What does it mean to put the science of happiness and well-being into practice?
Live Happy is excited to present a series of interviews from our partners, The Flourishing Center, that highlight practitioners making an extraordinary impact in the world by putting positive psychology into practice. As we present you with inspiring human stories, we also want to empower you to put these strategies into action in your own life.
Today’s spotlight interview is Louisa Jewell. Louisa brings positive psychology to life through workshops, courses, podcasts and, most recently, her book, Wire Your Brain for Confidence: The Science of Conquering Self-Doubt. She is a facilitator of the Certificate in Applied Positive Psychology (CAPP) Program in Vancouver and Toronto.
The Flourishing Center: Louisa, you’ve been teaching positive psychology for more than a decade. Many people look at you as a naturally happy and joyful person. Although you have so much happiness and fulfillment today, I know it hasn’t always been that way. Tell us more about what got you to this point.
Louisa: About 16 years ago, I was in a very dark place. After four miscarriages, I found myself in a deep depression. My doctor put me on antidepressants, and I was seeing a psychologist. But, I knew if I ever wanted to take control of my own well-being and happiness I was going to need to learn what my psychologist knew. I started researching and discovered there was a scientific study of well-being called positive psychology. I started reading every book I could get my hands on, and I began to put what I was learning into practice.
I went on to pursue my master’s degree in applied positive psychology (MAPP) at the University of Pennsylvania, where I studied with the field’s founding father, Dr. Martin Seligman, and many other prominent psychologists. I read hundreds of academic papers and applied everything I learned to myself and my family. The knowledge I gained transformed my life. I have never fallen into a depression since. Even through my most challenging years, I’ve been able to stay healthy with the resilience skills I learned.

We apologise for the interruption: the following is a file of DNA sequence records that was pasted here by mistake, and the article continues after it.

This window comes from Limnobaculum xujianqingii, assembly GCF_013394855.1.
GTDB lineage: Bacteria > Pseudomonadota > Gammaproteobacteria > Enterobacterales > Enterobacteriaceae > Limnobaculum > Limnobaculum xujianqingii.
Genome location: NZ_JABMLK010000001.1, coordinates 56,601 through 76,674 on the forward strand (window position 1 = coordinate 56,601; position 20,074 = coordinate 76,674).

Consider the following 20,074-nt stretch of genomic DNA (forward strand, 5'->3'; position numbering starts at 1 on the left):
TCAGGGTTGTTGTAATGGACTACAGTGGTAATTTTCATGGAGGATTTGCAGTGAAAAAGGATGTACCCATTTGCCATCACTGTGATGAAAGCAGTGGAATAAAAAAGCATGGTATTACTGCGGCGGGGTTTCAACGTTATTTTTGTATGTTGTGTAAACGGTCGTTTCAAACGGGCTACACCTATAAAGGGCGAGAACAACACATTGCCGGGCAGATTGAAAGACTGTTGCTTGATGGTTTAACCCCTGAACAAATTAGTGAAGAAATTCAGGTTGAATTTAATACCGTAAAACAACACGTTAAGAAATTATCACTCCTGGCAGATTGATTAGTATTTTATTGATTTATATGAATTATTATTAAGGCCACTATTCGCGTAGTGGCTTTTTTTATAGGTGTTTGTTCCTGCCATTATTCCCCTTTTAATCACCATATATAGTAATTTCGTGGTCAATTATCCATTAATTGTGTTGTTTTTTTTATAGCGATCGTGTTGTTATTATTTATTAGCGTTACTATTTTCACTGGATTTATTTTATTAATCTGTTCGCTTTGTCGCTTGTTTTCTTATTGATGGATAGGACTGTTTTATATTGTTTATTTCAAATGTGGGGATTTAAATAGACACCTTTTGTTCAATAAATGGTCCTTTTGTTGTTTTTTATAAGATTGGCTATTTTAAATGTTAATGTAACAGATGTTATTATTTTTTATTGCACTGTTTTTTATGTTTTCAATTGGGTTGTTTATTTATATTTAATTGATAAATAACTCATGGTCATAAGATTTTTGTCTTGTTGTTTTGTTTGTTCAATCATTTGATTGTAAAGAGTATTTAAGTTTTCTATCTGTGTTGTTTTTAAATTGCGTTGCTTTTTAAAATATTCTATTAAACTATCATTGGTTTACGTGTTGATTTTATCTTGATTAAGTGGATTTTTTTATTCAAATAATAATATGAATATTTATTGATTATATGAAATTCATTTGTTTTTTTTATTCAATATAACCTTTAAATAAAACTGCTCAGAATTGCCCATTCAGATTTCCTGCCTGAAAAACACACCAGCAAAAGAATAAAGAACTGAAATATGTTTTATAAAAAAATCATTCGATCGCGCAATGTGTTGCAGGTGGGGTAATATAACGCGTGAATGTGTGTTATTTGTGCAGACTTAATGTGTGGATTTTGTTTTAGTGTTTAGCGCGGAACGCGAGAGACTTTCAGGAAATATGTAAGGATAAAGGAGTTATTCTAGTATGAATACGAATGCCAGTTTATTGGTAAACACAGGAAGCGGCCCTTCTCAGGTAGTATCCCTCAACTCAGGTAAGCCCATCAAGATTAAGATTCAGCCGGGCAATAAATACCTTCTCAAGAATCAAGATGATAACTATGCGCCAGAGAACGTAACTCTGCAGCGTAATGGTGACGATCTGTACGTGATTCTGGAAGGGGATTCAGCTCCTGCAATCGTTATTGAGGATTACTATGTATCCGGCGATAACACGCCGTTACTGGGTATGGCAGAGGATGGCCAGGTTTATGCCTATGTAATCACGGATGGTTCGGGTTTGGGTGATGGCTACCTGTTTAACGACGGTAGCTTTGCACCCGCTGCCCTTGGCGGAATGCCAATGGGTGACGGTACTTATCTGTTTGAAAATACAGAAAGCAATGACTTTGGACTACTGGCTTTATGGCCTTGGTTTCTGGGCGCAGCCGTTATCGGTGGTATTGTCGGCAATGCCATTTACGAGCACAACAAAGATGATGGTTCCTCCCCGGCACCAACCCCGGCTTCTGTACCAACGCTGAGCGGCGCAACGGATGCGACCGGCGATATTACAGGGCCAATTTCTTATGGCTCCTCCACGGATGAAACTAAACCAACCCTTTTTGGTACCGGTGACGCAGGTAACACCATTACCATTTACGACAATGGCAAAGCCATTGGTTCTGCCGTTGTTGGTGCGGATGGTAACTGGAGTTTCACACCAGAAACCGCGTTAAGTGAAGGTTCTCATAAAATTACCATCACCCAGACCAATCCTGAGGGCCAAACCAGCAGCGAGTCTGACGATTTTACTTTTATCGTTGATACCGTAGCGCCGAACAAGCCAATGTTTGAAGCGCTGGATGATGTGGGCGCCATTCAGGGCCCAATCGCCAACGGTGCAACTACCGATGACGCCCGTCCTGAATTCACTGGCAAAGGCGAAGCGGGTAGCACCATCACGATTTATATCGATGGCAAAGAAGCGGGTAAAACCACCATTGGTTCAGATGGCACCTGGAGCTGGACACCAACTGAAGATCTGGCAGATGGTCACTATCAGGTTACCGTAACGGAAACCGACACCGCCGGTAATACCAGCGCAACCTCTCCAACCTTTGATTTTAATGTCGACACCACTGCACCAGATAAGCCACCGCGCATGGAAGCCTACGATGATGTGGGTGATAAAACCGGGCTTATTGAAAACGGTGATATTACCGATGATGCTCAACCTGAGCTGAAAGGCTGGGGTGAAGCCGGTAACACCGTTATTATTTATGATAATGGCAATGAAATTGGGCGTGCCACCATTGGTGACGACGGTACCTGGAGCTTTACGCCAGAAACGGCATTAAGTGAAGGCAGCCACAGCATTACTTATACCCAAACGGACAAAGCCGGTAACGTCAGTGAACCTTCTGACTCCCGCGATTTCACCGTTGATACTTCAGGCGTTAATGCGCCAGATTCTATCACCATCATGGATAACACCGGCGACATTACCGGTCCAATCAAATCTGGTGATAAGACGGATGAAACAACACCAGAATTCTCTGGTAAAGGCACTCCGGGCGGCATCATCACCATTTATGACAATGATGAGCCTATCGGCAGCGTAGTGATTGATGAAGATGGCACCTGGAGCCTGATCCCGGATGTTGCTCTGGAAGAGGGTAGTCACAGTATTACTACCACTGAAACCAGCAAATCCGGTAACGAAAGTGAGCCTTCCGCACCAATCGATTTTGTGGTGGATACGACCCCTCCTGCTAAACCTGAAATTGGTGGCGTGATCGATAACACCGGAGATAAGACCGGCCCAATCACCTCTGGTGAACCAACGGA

TFC: Thank you for sharing your journey and reminding us all that resilience is about continuing to move through the obstacles. From your time at the University of Pennsylvania, you went on to found the Canadian Positive Psychology Association (http://www.cppa.ca). How did that come to be?
When I am struggling or going through a rough time, I always ask, ‘What would my best friend say to me right now?’ And then I speak to myself in those kind words.”
Louisa: It was 2012 and I was one of only three Canadians in the whole country to hold a master’s in positive psychology. Many people had not heard of the field or had misconceptions about it. I wanted to spread the word that positive psychology isn’t just about happiness, it’s about being psychologically strong, reaching higher levels of performance, being resilient in the face of extreme challenges, persevering and bouncing back from failures, building willpower, managing daily moods and more. The CPPA mission is to disseminate the research and applications in positive psychology to all Canadians, to improve their mental well-being and promote positive mental health. Since founding the organization, with the dedicated support of my colleagues, we’ve run several conferences with speakers from around the globe.
TFC: In addition to your work with the CPPA, you’ve written a new book. Tell us about it.
Louisa: As I was reflecting on all the positive psychology tools I have gathered, the skills with the greatest impact on me were the ones that helped me overcome self-doubt and built my confidence. In time, I started pursuing everything I wanted to do, without feelings of failure or constant negative ruminations. I stopped self-sabotaging, and I embraced the things that challenged me. I realized there weren’t any books out there for the public on self-doubt that were fully research-based, so I wanted to share what I had learned with others who struggled with self-doubt.
TFC: That sounds like a great help to people—teaching them to work with their doubts rather than being debilitated by them.
Finally, do you have any advice from your new book that you’d like to share?
Louisa: I do, and it comes from the concept of self-compassion. When I am struggling or going through a rough time, I always ask, “How would my best friend treat me right now?” or “What would my best friend say to me right now?” And then I treat myself and speak to myself in those kind words. Self-compassion is one of the most important tools you have.
Wire Your Brain for Confidence: The Science of Conquering Self-Doubt, launches Sept. 21, along with workshops to help others manage their self-doubt and pursue their most desired goals. Find out more at LouisaJewell.com.
Listen to our podcast: Wire Your Brain for Confidence With Louisa Jewell
The Flourishing Center empowers people who are passionate about helping make the world a better place by putting the skills and tools of positive psychology into practice and creating sustainable work for themselves in the field. Find out more about the Certificate in Positive Psychology, offered in 12 cities and online.